The Very Hungry Caterpillar

From Wikipedia, the free encyclopedia
Jump to navigation Jump to search
The Very Hungry Caterpillar
Front cover illustration
AuthorEric Carle
IllustratorEric Carle
Cover artistDerrick
CountryUnited States
GenreChildren's literature (Children's picture book)
PublisherWorld Publishing Company (US)
Hamish Hamilton (UK)
Publication date
June 3, 1969
Media typeHardcover, Board book
ISBN0-399-22690-7 (US)

The Very Hungry Caterpillar is a children's picture book designed, illustrated, and written by Eric Carle, first published by the World Publishing Company in 1969, later published by Penguin Putnam.[1] It features a caterpillar who eats his way through a wide variety of foodstuffs before pupating and emerging as a butterfly. The winner of many children's literature awards and a major graphic design award,[2] it has sold almost 50 million copies worldwide.[3] It has been described as having sold the equivalent of a copy per minute since its publication.[4] It has been described as "one of the greatest childhood classics of all time."[5] It was voted the number two children's picture book in a 2012 survey of School Library Journal readers.[6]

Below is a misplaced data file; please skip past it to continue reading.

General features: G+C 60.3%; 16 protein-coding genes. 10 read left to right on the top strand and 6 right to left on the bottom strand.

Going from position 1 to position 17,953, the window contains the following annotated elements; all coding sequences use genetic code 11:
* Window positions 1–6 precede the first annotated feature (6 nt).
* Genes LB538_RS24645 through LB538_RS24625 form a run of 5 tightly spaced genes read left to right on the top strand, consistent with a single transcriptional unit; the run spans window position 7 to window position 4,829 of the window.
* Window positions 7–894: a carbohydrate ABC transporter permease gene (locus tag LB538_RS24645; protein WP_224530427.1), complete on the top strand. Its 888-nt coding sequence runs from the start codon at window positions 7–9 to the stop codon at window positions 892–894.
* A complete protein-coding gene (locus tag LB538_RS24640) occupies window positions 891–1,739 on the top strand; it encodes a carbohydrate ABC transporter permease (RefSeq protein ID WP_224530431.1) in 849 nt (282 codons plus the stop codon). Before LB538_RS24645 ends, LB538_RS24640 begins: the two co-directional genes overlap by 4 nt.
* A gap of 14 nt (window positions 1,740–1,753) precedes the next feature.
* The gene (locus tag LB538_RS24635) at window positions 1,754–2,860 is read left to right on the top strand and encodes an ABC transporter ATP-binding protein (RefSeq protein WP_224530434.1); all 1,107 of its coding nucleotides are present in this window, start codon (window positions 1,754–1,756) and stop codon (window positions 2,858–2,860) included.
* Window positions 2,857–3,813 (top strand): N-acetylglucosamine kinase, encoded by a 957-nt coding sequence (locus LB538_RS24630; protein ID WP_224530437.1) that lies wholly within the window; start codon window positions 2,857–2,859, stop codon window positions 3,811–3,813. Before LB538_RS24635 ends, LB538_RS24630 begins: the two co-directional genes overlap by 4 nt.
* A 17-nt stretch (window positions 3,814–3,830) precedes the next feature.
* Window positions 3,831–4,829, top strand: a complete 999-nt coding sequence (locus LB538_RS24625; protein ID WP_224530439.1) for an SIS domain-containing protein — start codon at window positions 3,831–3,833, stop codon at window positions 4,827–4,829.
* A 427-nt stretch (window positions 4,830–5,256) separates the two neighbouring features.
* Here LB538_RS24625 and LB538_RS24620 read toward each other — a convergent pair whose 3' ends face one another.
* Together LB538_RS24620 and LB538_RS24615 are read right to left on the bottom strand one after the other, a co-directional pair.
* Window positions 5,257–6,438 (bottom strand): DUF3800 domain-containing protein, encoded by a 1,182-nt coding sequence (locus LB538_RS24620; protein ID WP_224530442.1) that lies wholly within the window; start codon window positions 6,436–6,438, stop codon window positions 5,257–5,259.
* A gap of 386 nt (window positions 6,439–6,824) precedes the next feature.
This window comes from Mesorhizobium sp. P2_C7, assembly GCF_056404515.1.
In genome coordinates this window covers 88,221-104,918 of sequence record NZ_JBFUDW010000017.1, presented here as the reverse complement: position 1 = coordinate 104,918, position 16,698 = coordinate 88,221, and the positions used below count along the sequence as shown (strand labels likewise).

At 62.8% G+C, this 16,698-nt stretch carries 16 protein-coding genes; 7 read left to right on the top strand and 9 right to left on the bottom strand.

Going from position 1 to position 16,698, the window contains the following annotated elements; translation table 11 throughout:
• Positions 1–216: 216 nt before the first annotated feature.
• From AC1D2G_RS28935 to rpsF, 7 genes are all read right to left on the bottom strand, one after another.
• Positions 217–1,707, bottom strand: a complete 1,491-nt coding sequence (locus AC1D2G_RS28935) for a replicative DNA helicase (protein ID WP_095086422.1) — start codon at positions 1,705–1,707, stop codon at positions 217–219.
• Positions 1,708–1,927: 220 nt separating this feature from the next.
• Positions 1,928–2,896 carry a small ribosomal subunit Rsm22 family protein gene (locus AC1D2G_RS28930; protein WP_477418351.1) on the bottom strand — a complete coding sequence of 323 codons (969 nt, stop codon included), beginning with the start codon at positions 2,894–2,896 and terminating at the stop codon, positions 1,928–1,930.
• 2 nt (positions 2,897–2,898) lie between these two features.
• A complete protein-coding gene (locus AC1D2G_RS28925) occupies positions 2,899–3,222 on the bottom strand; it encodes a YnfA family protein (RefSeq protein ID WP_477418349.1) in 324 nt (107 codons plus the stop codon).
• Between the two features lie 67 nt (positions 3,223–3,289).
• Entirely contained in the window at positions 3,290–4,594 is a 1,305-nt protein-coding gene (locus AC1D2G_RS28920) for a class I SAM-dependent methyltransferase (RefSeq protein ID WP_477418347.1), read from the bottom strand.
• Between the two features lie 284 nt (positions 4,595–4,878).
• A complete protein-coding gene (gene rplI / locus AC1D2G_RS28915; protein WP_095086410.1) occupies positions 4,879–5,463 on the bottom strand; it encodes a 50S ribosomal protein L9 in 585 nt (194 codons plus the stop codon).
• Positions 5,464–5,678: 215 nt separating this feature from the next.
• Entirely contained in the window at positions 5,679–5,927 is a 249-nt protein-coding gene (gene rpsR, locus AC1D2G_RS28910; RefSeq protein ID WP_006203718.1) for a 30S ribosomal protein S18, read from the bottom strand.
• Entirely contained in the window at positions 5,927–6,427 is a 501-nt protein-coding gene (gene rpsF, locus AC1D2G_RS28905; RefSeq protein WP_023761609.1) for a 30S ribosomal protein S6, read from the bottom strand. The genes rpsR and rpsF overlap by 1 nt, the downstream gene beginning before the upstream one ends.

The Very Hungry Caterpillar uses distinctive collage illustrations (Carle's third book, and a new style at the time), 'eaten' holes in the pages and simple text with educational themes – counting, the days of the week, foods, and a butterfly's life stages. There have been a large number of related books and other products, including educational tools, created in connection to the book. The caterpillar's diet is fictional rather than scientifically accurate, but the book introduces concepts of Lepidoptera life stages where transformations take place including the ultimate metamorphosis from 'hungry caterpillar' to 'handsome butterfly', and it has been endorsed by the Royal Entomological Society.